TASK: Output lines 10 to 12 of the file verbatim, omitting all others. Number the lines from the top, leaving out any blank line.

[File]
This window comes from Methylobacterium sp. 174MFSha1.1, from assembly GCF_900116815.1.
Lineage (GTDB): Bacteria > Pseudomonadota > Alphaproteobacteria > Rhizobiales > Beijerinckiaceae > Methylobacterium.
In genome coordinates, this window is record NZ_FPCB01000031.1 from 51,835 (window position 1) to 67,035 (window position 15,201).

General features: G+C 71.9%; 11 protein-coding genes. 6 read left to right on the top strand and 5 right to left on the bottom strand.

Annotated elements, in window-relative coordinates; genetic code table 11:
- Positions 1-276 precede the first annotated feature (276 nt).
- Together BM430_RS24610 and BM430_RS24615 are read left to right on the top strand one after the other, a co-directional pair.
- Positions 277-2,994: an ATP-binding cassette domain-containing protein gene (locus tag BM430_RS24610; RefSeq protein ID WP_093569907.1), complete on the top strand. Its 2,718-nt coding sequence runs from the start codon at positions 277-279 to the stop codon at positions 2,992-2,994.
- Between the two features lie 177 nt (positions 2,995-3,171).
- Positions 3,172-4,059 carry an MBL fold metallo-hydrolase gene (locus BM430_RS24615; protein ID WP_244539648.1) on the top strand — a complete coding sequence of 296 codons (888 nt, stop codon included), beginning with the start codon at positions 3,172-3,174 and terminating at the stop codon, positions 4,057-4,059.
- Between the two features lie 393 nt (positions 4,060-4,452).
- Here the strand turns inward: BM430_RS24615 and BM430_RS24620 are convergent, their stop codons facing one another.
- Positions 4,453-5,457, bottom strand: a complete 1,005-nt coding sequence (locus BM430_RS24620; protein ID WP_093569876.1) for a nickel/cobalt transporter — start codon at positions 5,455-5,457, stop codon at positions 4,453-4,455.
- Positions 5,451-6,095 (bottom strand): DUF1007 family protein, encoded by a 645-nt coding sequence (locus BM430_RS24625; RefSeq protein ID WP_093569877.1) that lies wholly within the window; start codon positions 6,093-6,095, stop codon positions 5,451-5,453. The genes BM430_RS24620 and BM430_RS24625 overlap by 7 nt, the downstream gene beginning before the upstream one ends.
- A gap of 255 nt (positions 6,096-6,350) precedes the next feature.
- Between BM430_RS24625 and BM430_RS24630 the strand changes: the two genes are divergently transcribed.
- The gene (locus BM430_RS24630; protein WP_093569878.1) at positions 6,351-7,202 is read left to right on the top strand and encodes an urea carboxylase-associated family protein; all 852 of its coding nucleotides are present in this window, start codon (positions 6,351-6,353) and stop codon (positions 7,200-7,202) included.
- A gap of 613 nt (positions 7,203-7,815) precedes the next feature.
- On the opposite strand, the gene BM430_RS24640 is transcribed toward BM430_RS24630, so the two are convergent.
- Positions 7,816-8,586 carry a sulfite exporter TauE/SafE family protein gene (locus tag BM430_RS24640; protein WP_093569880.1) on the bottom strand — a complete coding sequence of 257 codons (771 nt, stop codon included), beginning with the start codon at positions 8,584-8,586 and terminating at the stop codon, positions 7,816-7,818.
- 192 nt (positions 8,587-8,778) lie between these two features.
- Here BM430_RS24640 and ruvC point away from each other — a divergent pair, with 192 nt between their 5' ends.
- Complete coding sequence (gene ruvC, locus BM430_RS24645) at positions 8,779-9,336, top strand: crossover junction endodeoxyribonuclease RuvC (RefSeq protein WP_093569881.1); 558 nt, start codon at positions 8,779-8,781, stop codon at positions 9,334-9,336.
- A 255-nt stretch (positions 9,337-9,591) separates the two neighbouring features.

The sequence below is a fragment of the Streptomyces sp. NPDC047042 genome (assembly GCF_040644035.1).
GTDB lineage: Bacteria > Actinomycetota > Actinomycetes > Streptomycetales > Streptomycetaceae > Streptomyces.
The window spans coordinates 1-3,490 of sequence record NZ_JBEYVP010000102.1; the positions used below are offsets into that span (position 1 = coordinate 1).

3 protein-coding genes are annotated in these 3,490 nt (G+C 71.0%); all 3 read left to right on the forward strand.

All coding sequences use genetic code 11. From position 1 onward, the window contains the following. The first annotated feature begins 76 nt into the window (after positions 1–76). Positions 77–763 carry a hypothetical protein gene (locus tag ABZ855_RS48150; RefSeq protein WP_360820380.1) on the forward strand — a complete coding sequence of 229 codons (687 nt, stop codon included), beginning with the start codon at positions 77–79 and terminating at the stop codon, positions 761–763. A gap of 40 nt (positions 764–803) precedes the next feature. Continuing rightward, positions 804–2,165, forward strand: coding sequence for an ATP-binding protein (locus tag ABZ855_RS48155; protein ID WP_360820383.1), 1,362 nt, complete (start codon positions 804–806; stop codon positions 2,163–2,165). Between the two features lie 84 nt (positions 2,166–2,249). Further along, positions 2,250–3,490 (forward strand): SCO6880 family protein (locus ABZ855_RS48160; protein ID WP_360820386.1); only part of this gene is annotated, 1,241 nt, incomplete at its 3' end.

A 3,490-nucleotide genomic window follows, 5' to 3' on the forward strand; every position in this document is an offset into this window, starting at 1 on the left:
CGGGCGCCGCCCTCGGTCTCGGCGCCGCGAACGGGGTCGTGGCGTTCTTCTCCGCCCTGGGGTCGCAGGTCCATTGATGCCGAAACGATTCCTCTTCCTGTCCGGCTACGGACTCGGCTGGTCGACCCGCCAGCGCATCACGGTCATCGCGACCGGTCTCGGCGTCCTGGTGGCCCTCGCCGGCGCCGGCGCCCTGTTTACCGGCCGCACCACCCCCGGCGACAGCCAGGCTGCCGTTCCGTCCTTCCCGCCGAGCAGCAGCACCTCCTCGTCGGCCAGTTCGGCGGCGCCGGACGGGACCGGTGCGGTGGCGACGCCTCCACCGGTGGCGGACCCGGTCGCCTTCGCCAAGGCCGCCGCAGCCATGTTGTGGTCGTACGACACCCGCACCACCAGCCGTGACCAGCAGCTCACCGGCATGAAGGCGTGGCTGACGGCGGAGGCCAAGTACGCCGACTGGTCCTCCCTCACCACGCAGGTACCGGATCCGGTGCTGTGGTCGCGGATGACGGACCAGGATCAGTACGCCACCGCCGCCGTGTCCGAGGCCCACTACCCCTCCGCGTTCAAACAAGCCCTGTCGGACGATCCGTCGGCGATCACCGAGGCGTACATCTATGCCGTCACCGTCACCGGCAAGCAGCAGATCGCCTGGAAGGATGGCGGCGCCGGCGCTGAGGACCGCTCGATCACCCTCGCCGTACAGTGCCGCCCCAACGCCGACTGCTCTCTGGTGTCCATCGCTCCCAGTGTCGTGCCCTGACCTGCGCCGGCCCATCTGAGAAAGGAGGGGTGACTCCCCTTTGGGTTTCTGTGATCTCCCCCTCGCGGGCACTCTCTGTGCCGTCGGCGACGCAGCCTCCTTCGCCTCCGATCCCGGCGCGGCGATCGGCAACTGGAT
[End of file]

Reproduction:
- Positions 3,172-4,059 carry an MBL fold metallo-hydrolase gene (locus BM430_RS24615; protein ID WP_244539648.1) on the top strand — a complete coding sequence of 296 codons (888 nt, stop codon included), beginning with the start codon at positions 3,172-3,174 and terminating at the stop codon, positions 4,057-4,059.
- Between the two features lie 393 nt (positions 4,060-4,452).
- Here the strand turns inward: BM430_RS24615 and BM430_RS24620 are convergent, their stop codons facing one another.